|Abstract or Summary
- This study consisted of determining some of the conditions for
culture of young English sole (Parophrys vetulus Girard) in the laboratory.
Rearing of the larvae to the juvenile stage was attempted
unsuccessfully; techniques used and problems encountered during culture
are discussed. Growth of juveniles was studied at combinations of
temperatures and daily rations of the diet Oregon Moist Pellet ranging
from 9.5 to 21° C and from zero to 16% of dry body weight. The effects
of diet (artificial versus natural), population density, and dominance
behavior on growth were also studied. Acutely tested tolerance (96 hour
bioassay) to salinities in the range of 0 to 34%₀ was determined.
In the temperature-ration experiment, fastest growth of the juveniles
(0.95%/day) occurred at the lowest temperature and highest ration.
Growth declined with decreasing ration and increasing temperature. At
21° C, juveniles lost weight regardless of ration. For fish fed Oregon Moist Pellet the maintenance ration was determined to be 3.1% at 9.5° C,
increasing to 4.7% at 18° C. Highest food conversion occurred at the
lowest temperature and the 8% ration. Food conversion declined with
increasing temperature and at rations greater than 8%. At an 8% ration
and the temperatures 12, 15, and 18° C, growth rate of fish about 16 to
19 months old was approximately the same as for fish about 4 to 7 months
old. However, the approximate maximum daily food consumption rate decreased
from about 20% in 5 gram fish to 16% in 9 gram fish to 10% in
33 gram fish.
At the same restricted ration (8%), juveniles grew much faster on
a clam-shrimp diet (1.16%/day), which was thought to be a more natural
diet, than the Oregon Moist Pellet diet (0.42%/day). However, a greater
total ration of the Oregon Moist Pellet (16%) could be consumed than the
clam-shrimp diet (10%). Despite the faster growth on the natural diet,
mortality during the experiment was higher in groups fed the clam-shrimp
diet (32%) than in groups fed the Oregon Moist Pellet diet (3%). The
reason for this differential mortality was not determined.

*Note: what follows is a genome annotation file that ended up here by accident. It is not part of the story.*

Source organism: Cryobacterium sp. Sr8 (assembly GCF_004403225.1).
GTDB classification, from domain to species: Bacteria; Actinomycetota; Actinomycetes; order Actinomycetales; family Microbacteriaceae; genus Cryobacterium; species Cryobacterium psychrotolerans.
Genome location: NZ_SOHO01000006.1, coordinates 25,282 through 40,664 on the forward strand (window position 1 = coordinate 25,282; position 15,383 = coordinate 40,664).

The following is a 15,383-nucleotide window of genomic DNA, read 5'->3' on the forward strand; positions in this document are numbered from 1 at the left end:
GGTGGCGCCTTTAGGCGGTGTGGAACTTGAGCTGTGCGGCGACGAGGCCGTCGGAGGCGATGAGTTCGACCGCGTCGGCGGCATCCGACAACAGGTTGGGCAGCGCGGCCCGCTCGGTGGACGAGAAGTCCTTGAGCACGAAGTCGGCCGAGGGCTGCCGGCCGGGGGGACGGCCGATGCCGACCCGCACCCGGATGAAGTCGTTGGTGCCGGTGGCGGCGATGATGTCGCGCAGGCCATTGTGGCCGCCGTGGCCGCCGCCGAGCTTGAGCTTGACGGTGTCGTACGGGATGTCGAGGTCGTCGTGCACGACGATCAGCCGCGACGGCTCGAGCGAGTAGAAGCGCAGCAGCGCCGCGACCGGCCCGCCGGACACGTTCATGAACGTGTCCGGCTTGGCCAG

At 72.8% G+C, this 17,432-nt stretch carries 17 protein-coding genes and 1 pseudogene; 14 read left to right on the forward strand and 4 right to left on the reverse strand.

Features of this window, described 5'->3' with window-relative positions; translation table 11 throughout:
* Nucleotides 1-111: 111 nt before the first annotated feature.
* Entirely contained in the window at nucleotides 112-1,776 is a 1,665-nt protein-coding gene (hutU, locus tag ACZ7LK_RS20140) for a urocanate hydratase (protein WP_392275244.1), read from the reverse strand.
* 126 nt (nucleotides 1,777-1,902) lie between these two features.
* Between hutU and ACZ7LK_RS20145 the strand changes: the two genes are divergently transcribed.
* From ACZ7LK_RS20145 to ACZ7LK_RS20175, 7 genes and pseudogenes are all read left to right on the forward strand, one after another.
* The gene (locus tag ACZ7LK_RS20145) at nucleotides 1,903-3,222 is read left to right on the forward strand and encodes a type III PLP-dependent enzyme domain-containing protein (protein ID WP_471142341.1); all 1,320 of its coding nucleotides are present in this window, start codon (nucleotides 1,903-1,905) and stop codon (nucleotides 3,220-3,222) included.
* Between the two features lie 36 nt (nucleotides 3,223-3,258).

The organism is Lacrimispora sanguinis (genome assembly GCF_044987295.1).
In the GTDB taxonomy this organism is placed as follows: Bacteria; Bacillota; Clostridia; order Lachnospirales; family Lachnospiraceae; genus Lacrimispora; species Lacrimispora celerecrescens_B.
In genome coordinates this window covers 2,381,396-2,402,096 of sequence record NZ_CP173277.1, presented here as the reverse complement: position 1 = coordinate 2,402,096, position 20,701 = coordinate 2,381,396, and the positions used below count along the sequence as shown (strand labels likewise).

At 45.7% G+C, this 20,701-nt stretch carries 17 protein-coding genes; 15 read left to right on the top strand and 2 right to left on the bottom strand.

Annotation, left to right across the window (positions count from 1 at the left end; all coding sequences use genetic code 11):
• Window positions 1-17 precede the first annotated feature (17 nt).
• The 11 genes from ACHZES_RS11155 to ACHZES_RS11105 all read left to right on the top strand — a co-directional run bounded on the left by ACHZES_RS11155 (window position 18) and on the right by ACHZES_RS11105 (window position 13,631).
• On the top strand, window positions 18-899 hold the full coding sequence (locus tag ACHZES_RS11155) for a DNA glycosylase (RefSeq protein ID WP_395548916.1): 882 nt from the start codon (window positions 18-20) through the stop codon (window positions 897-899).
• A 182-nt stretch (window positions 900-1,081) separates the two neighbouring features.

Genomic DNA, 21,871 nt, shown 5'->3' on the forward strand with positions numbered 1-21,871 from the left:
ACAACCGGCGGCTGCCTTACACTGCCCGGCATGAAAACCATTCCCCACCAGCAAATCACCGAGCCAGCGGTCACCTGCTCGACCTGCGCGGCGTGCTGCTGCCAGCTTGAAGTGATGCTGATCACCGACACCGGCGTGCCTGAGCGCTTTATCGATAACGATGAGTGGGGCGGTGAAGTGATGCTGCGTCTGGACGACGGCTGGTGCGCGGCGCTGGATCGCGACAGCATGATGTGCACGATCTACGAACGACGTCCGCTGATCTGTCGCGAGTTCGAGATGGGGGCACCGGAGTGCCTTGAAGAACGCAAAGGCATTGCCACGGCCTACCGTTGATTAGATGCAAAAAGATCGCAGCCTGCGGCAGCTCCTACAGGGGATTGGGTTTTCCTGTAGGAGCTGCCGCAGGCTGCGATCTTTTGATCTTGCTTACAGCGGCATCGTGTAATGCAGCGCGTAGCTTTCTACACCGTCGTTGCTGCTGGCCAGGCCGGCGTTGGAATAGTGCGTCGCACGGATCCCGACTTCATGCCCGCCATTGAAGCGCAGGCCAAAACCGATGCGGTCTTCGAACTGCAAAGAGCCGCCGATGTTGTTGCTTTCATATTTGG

Over the range of initial population densities of 0.5 to 5.3 kg/m³
no differences in growth rate were observed. In later experiments
juveniles were reared at densities up to 15.1 kg/m³ without mortalities
nor slowing of growth.
Aggressive behavior was observed between English sole throughout
the experiments. Active fish nipped at the tails of, and grew faster
(p< 0.01) than, less active fish. When active and less active individuals
were separated, both groups grew at the same rate statistically when fed the same ration, although the active fish continued to grow
faster. Active fish (22.7 grams) were significantly smaller (p<0.05)
as a group at the beginning of the experiment than less active, and
slower growing, fish (24.1 grams).
Salinities down to 3.3%o were tolerated by laboratory adapted juveniles
for 96 hours without dying. At 1.3%₀ salinity the time to 50%
mortality at 9.5° C (46 hours) was twice that at 16.5° C (23 hours) for
0-group sole. At 1.6%₀ salinity and 16.5° C, the time to 50% mortality
was 1.5 times greater with 0-group fish (24 hours) compared with I-group
fish (16 hours).
Diseases encountered during the experiments included gyrodactyliasis,
caused by the monogenetic trematode Gyrodactylus, and three
presumed bacterial infections: a fin rot, a coldwater lesion-producing
disease, and a systemic bacterial infection, probably vibriosis. Treatments
and preventive measures used are given. In addition, the occurrence
and consequences of the parasites Philometra americana (Nematoda)
and Glugea (Microsporida) and skin tumors are discussed.